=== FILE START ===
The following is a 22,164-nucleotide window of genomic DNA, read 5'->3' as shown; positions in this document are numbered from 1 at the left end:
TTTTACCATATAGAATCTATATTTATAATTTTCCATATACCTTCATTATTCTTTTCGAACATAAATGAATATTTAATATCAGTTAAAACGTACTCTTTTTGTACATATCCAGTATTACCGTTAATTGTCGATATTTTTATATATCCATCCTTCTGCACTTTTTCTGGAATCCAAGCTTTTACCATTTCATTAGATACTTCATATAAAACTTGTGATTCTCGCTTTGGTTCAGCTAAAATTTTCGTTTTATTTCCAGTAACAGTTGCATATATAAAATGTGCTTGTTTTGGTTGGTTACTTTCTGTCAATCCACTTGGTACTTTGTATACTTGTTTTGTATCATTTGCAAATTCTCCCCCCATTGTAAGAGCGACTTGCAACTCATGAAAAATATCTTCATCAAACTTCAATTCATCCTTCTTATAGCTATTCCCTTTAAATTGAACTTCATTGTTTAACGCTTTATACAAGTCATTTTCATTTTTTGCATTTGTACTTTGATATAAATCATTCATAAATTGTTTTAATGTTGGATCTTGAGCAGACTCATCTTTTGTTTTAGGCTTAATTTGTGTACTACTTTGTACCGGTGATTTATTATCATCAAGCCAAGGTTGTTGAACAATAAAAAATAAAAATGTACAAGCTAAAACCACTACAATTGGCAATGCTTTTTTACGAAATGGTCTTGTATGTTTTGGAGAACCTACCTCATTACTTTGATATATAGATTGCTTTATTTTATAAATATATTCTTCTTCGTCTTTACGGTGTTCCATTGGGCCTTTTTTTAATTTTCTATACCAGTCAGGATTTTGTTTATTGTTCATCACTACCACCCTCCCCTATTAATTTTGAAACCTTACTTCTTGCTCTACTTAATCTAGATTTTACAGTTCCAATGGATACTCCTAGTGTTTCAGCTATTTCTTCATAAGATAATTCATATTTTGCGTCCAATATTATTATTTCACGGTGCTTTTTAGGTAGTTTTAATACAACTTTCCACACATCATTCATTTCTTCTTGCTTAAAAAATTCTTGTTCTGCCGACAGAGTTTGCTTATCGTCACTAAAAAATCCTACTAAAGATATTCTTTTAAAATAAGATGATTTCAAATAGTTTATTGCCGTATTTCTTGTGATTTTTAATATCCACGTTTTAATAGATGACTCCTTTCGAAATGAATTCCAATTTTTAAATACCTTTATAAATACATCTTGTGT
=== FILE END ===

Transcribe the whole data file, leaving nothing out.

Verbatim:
The following is a 22,164-nucleotide window of genomic DNA, read 5'->3' as shown; positions in this document are numbered from 1 at the left end:
TTTTACCATATAGAATCTATATTTATAATTTTCCATATACCTTCATTATTCTTTTCGAACATAAATGAATATTTAATATCAGTTAAAACGTACTCTTTTTGTACATATCCAGTATTACCGTTAATTGTCGATATTTTTATATATCCATCCTTCTGCACTTTTTCTGGAATCCAAGCTTTTACCATTTCATTAGATACTTCATATAAAACTTGTGATTCTCGCTTTGGTTCAGCTAAAATTTTCGTTTTATTTCCAGTAACAGTTGCATATATAAAATGTGCTTGTTTTGGTTGGTTACTTTCTGTCAATCCACTTGGTACTTTGTATACTTGTTTTGTATCATTTGCAAATTCTCCCCCCATTGTAAGAGCGACTTGCAACTCATGAAAAATATCTTCATCAAACTTCAATTCATCCTTCTTATAGCTATTCCCTTTAAATTGAACTTCATTGTTTAACGCTTTATACAAGTCATTTTCATTTTTTGCATTTGTACTTTGATATAAATCATTCATAAATTGTTTTAATGTTGGATCTTGAGCAGACTCATCTTTTGTTTTAGGCTTAATTTGTGTACTACTTTGTACCGGTGATTTATTATCATCAAGCCAAGGTTGTTGAACAATAAAAAATAAAAATGTACAAGCTAAAACCACTACAATTGGCAATGCTTTTTTACGAAATGGTCTTGTATGTTTTGGAGAACCTACCTCATTACTTTGATATATAGATTGCTTTATTTTATAAATATATTCTTCTTCGTCTTTACGGTGTTCCATTGGGCCTTTTTTTAATTTTCTATACCAGTCAGGATTTTGTTTATTGTTCATCACTACCACCCTCCCCTATTAATTTTGAAACCTTACTTCTTGCTCTACTTAATCTAGATTTTACAGTTCCAATGGATACTCCTAGTGTTTCAGCTATTTCTTCATAAGATAATTCATATTTTGCGTCCAATATTATTATTTCACGGTGCTTTTTAGGTAGTTTTAATACAACTTTCCACACATCATTCATTTCTTCTTGCTTAAAAAATTCTTGTTCTGCCGACAGAGTTTGCTTATCGTCACTAAAAAATCCTACTAAAGATATTCTTTTAAAATAAGATGATTTCAAATAGTTTATTGCCGTATTTCTTGTGATTTTTAATATCCACGTTTTAATAGATGACTCCTTTCGAAATGAATTCCAATTTTTAAATACCTTTATAAATACATCTTGTGT